the ultimate guide to dehydrator ebook with 1 dollar price on white backdrop, green leaf

A Step-by-Step Guide on How to Dehydrate Strawberries

Last update on 2021-09-26 / Affiliate links / Images from Amazon Product Advertising API

Strawberries are among the tastiest and healthiest fruits, with plenty of vitamins and antioxidants. However, have you ever tried making or eating dehydrated strawberries? Dried strawberries are a great snack to mix with your cereals, smoothies, porridge, etc.

Try something new with your crispy strawberry snacks! Read on to learn the step-by-step procedure on how to dehydrate strawberries.

Rinse the Strawberries

Strawberries have a higher risk of having pesticide residue since many are “conventionally grown.” The farming process, fumigation, also causes the strawberries to have high pesticide numbers. Avoid washing the strawberries with detergent, soap, or commercial produce washes.

Do not wash the strawberries in advance since the moisture will cause them to go bad faster. Only wash the strawberries when you plan to eat or dry them. To properly clean the strawberries, place them in a colander and run them under cold water.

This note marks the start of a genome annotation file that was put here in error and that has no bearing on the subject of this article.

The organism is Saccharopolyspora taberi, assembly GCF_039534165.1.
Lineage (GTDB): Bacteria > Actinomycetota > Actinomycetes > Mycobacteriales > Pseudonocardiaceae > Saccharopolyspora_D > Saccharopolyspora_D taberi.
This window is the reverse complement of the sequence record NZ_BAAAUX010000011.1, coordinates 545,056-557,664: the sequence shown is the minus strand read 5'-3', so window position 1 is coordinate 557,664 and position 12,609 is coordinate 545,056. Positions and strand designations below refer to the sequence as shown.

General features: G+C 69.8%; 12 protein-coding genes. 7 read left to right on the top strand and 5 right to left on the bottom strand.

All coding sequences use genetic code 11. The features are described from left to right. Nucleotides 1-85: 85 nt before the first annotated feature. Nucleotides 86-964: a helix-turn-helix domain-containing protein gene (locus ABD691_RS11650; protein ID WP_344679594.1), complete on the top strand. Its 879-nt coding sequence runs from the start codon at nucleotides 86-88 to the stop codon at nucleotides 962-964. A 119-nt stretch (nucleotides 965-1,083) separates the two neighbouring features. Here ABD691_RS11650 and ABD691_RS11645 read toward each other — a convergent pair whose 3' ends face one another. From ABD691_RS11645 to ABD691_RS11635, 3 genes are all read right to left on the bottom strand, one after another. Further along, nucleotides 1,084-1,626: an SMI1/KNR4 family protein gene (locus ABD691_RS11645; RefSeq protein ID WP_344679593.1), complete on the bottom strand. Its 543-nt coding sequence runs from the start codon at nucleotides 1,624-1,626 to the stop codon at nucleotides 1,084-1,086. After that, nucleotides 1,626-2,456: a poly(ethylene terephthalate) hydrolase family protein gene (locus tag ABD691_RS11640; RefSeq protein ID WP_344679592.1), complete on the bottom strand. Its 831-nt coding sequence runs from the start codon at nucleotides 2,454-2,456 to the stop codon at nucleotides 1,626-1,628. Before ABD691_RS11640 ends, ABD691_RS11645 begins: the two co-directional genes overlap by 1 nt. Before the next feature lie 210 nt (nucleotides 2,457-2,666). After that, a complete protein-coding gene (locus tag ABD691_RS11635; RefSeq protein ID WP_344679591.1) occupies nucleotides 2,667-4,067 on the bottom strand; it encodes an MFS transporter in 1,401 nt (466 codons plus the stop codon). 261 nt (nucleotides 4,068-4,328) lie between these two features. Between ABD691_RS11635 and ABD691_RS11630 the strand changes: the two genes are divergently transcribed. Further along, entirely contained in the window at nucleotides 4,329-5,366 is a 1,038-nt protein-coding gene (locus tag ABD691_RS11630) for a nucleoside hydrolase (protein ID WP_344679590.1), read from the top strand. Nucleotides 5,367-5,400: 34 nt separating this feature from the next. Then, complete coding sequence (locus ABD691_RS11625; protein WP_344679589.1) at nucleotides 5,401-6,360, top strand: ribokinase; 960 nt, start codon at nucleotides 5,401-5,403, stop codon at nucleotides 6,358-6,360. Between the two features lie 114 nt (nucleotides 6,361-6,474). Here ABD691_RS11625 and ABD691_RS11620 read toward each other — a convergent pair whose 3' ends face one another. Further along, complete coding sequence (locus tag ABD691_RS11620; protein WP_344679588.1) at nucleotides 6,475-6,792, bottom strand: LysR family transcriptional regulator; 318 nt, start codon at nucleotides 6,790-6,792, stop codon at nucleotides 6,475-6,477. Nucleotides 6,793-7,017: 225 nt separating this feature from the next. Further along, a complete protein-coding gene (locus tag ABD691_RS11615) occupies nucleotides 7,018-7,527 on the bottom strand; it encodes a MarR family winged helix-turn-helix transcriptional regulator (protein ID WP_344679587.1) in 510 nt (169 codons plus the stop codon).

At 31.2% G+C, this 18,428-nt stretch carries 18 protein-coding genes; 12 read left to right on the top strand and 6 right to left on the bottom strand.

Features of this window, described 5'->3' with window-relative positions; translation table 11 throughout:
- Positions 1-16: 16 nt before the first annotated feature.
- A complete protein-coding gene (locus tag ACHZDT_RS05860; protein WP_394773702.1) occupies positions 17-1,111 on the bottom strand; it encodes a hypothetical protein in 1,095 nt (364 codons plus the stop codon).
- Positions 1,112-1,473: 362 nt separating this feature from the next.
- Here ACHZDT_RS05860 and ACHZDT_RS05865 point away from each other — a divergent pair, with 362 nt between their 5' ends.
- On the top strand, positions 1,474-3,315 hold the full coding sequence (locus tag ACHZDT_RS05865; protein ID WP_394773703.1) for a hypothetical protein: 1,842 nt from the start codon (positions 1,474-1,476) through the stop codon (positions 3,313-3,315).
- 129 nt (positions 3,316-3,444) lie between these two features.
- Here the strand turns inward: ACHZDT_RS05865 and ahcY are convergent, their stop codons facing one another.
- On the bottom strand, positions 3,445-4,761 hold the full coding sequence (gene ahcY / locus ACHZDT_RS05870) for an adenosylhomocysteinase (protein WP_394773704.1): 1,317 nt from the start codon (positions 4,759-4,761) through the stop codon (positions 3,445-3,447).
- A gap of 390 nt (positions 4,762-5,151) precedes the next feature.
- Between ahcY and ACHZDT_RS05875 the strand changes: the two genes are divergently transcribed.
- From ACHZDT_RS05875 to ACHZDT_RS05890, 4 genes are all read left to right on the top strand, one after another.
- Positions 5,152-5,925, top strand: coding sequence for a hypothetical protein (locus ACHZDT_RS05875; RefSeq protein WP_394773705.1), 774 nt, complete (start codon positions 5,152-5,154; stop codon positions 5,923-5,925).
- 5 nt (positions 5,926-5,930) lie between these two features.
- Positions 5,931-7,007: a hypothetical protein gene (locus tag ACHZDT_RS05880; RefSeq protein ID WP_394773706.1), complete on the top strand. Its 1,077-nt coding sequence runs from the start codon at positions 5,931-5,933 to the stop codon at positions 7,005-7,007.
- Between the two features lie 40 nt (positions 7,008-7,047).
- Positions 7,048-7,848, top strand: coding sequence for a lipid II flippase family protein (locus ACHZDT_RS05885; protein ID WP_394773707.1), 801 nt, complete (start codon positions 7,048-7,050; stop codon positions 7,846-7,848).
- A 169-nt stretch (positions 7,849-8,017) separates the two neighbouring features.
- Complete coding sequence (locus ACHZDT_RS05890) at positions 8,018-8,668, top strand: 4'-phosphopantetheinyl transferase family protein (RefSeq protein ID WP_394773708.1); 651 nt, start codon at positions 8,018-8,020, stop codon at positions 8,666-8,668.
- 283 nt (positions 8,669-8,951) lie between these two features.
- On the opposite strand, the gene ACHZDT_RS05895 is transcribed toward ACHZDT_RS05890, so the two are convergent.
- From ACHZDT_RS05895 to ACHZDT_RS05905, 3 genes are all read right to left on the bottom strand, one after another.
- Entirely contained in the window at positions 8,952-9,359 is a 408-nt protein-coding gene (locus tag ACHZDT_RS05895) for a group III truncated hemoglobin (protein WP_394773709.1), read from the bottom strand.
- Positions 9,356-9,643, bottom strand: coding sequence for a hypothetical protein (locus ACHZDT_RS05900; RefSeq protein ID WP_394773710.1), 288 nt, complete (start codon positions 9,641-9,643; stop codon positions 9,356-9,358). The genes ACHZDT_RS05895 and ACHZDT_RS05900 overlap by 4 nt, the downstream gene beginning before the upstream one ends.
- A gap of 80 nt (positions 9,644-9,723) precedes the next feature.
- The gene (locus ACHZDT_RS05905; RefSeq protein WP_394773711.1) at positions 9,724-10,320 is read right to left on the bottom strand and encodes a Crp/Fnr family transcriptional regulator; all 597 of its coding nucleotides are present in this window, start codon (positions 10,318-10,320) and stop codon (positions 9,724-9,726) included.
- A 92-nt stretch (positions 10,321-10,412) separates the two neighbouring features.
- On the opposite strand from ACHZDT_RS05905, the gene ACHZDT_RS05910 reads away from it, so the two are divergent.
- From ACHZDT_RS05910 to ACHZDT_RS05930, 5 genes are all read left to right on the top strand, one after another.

Once you’ve rinsed every strawberry, pat them dry with a towel. Consider double cleansing with a salt wash or using vinegar. Let the strawberries sit in the mix for five minutes to remove pesticides, dirt, grime, or bacteria.

Remove the Leafy Tops and Stem

After drying them with a towel, it’s time to hull the strawberries. Instead of simply slicing the top, you can start by completely removing the stem. Use the tip of your small knife and angle the blade to cut the top in a circular motion.

You can simply pick up the cone-shaped piece with the leaf and stem. Alternatively, use a straw to push out the top by inserting it at the bottom point. Although it’s an easy method to hull the strawberry, it leaves the berry hollow.

Slice the Strawberries Into Strips

Before making dried strawberries, you need to cut the strawberry into smaller slices. Using a sharp blade, you can slice the strawberries either from top to bottom or crosswise. Each slice needs to have approximately the same thickness.

With a similar thickness for each slice, the strawberries will have a more even way of drying. You can aim for eight inches or quarter-inch portions when slicing the strawberries. It’s best to cut with a thin and sharp blade for easier cutting.

Let the Strawberries Dry

Now that you’ve washed and sliced them, it’s time to learn how to dehydrate strawberries. There are three ways to get dehydrated strawberries: using a food dehydrator, the sun, or oven. Learn how to dry them with these different options.

Using the Sun

Since strawberries contain sugar, they are the perfect fruit to dry under the sun. Strawberries have a low protein concentration, meaning they don’t attract much bacteria. If you want to dry strawberries outside, you need to have a temperature of at least 24 degrees Celsius or 85 degrees Fahrenheit.

Don’t try drying your strawberries outdoors if you live in a place with mid to high humidity. Unlike other fruits, strawberries don’t need an ascorbic solution to avoid discoloration.